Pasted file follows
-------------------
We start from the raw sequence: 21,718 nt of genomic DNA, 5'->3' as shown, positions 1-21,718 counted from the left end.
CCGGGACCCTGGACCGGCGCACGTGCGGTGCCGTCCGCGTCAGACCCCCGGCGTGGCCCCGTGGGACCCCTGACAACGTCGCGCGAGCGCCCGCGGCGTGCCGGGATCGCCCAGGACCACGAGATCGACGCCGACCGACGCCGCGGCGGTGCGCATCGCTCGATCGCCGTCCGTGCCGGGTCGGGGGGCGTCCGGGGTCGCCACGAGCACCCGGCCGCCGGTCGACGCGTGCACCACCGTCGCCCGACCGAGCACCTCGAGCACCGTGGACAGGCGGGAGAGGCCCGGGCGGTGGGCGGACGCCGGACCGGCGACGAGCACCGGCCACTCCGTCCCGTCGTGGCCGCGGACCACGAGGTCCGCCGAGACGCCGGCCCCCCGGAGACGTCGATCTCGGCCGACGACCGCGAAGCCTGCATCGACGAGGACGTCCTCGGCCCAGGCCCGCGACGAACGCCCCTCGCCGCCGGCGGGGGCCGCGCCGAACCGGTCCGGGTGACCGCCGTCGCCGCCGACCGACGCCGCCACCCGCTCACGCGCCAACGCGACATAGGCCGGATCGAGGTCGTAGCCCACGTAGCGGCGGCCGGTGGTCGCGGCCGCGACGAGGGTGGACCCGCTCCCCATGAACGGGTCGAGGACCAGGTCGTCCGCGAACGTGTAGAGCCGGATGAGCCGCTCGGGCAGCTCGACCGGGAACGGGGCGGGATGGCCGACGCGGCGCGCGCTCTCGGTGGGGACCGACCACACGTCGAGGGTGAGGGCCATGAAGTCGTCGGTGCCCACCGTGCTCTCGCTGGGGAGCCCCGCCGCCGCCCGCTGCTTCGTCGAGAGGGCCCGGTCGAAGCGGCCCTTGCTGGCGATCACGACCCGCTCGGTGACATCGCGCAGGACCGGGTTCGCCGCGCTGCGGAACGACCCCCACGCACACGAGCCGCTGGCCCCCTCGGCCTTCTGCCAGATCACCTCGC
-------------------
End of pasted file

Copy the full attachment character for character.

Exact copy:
We start from the raw sequence: 21,718 nt of genomic DNA, 5'->3' as shown, positions 1-21,718 counted from the left end.
CCGGGACCCTGGACCGGCGCACGTGCGGTGCCGTCCGCGTCAGACCCCCGGCGTGGCCCCGTGGGACCCCTGACAACGTCGCGCGAGCGCCCGCGGCGTGCCGGGATCGCCCAGGACCACGAGATCGACGCCGACCGACGCCGCGGCGGTGCGCATCGCTCGATCGCCGTCCGTGCCGGGTCGGGGGGCGTCCGGGGTCGCCACGAGCACCCGGCCGCCGGTCGACGCGTGCACCACCGTCGCCCGACCGAGCACCTCGAGCACCGTGGACAGGCGGGAGAGGCCCGGGCGGTGGGCGGACGCCGGACCGGCGACGAGCACCGGCCACTCCGTCCCGTCGTGGCCGCGGACCACGAGGTCCGCCGAGACGCCGGCCCCCCGGAGACGTCGATCTCGGCCGACGACCGCGAAGCCTGCATCGACGAGGACGTCCTCGGCCCAGGCCCGCGACGAACGCCCCTCGCCGCCGGCGGGGGCCGCGCCGAACCGGTCCGGGTGACCGCCGTCGCCGCCGACCGACGCCGCCACCCGCTCACGCGCCAACGCGACATAGGCCGGATCGAGGTCGTAGCCCACGTAGCGGCGGCCGGTGGTCGCGGCCGCGACGAGGGTGGACCCGCTCCCCATGAACGGGTCGAGGACCAGGTCGTCCGCGAACGTGTAGAGCCGGATGAGCCGCTCGGGCAGCTCGACCGGGAACGGGGCGGGATGGCCGACGCGGCGCGCGCTCTCGGTGGGGACCGACCACACGTCGAGGGTGAGGGCCATGAAGTCGTCGGTGCCCACCGTGCTCTCGCTGGGGAGCCCCGCCGCCGCCCGCTGCTTCGTCGAGAGGGCCCGGTCGAAGCGGCCCTTGCTGGCGATCACGACCCGCTCGGTGACATCGCGCAGGACCGGGTTCGCCGCGCTGCGGAACGACCCCCACGCACACGAGCCGCTGGCCCCCTCGGCCTTCTGCCAGATCACCTCGC